So, that doesn't matter. Just pick a font that you would like to use and another thing too that's important is the font size. Down right below here, we have the font style, like whether it's Regular, Italic or Bold. You are not going to have this for every font, but that's where you find those options and then the font sizes are below that. We just click and scrub, then we have this font size so we could make our font about the same as the original. Now let's talk about the color of our text. We have here a Fill swatch and then also a Stroke swatch. So, now the Stroke swatch is active, now the Fill swatch is active.
So, Fill is the basic color of the text, and the Stroke is the outline around it. So, if I double-click this swatch, then I can select a color and that works. We click OK and now I have that as an outline. If you want to change the weight, or in other words the thickness of the stroke, come down here to the middle of the Character panel and we can click and drag this left or right. You can see that I have a thin stroke and then I drag it to the right and I have a very thick stroke. So, you can play with that option. By default, we have Stroke Over Fill.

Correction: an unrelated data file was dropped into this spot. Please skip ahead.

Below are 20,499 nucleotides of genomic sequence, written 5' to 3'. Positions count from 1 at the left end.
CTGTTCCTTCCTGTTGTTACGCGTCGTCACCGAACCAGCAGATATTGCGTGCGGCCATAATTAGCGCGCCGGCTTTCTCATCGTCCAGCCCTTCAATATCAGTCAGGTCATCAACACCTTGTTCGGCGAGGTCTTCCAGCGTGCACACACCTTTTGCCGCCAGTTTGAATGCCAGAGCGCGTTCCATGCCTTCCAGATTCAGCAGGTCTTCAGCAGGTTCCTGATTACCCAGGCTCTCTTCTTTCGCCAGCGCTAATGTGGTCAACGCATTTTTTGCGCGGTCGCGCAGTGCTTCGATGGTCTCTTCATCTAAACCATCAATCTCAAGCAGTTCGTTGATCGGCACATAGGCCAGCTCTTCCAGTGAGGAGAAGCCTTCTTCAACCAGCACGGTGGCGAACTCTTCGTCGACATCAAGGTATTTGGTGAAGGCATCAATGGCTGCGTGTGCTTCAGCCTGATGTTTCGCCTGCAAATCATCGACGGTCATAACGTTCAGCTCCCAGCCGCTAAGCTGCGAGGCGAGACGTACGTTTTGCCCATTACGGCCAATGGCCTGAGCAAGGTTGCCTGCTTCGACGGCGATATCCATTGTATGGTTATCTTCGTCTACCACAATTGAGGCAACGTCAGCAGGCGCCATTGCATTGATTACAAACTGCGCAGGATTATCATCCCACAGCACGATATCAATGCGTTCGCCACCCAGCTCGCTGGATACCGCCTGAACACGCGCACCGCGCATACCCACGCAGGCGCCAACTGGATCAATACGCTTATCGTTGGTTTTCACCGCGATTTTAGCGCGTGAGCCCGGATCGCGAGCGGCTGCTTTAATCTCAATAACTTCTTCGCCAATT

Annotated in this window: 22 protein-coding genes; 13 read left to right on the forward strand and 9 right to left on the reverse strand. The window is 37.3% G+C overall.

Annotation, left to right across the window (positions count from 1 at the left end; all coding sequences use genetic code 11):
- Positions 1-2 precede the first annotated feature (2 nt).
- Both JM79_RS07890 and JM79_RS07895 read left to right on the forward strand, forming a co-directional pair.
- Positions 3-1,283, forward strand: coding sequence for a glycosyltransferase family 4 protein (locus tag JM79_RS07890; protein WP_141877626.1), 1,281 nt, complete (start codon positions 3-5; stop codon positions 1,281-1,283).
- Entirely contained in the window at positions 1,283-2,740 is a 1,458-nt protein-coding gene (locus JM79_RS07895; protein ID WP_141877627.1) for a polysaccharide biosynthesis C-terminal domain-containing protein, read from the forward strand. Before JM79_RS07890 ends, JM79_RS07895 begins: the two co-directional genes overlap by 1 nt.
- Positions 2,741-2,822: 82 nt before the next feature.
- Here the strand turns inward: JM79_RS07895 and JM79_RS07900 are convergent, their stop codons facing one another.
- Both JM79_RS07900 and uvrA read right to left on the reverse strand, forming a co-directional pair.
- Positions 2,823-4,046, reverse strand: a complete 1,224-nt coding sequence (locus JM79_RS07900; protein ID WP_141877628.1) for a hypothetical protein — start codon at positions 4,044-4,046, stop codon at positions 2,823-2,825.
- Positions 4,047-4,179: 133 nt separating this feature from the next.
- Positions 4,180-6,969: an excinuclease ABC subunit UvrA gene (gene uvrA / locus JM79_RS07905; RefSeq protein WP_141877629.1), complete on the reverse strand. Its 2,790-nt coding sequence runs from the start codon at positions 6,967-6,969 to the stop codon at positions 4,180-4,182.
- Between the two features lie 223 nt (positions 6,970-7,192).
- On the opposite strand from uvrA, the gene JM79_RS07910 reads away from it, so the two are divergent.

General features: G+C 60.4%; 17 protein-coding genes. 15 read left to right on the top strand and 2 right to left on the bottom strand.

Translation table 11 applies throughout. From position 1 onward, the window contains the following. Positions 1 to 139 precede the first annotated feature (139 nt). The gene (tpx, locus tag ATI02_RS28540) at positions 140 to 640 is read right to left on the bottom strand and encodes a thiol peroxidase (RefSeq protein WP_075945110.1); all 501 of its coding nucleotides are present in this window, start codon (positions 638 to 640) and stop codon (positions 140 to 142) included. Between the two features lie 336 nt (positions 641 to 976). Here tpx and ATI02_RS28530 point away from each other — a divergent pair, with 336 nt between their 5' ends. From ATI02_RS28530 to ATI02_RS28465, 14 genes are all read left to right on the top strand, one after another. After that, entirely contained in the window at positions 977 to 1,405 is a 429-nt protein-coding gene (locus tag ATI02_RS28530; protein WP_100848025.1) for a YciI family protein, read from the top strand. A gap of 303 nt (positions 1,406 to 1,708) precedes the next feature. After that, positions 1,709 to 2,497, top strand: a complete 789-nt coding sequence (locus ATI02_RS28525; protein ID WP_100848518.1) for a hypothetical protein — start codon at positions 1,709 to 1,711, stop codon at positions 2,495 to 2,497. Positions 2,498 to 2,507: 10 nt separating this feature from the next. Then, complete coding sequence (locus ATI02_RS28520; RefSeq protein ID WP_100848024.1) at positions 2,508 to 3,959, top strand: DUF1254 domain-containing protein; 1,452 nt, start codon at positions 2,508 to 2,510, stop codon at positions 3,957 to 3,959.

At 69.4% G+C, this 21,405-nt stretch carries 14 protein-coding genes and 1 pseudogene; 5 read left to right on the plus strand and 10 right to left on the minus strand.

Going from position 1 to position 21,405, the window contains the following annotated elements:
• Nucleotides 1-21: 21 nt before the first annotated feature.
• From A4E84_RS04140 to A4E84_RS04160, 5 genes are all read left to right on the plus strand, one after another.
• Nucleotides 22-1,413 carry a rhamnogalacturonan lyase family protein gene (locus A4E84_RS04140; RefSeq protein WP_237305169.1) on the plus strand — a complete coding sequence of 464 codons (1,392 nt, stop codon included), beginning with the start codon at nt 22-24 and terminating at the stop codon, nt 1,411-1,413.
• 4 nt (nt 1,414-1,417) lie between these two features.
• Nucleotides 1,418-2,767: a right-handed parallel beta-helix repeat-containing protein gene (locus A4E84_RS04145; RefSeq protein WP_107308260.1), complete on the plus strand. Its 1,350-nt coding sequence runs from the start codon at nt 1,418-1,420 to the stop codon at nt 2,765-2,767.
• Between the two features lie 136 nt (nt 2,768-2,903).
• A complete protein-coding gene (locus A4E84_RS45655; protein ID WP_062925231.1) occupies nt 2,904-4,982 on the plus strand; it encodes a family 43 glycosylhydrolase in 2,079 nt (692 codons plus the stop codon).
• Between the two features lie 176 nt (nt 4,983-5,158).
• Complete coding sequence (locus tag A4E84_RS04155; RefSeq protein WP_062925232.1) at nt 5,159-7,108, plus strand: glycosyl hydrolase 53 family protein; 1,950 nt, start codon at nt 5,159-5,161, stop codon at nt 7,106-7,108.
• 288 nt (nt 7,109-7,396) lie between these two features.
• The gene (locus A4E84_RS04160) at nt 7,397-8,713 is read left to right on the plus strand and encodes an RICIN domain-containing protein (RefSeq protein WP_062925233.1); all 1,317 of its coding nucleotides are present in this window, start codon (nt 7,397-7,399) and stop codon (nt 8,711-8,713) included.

We could also change this to Fill Over Stroke, which makes the strokes happen behind the text. So, it's not really encroaching upon the fill itself. Now let's talk about a few of these other options here. We can adjust our text by adjusting say, for example, the leading. The leading is the vertical space between lines. So, if we look at our original text, hansel and petal are very close to each other. So, this is what you want from these two lines. By default, it's set to Auto. But if we click and drag on this, we can adjust the vertical height here.
We also can adjust the tracking, which is the space between all characters on a line. Now this looks kind of cool because you see this effect in the movie trailers a lot, where it's like "coming this summer" and the text like will spread out horizontally. This is not where you'd want to animate. There are no stopwatches here. But you can animate tracking and we'll talk about how to do that later on in this chapter. Now if I really wanted to line this text up, what I could do, I have a couple of options. I could hit the Spacebar to space out this text and actually I might want to go to the Paragraph panel and center align the text.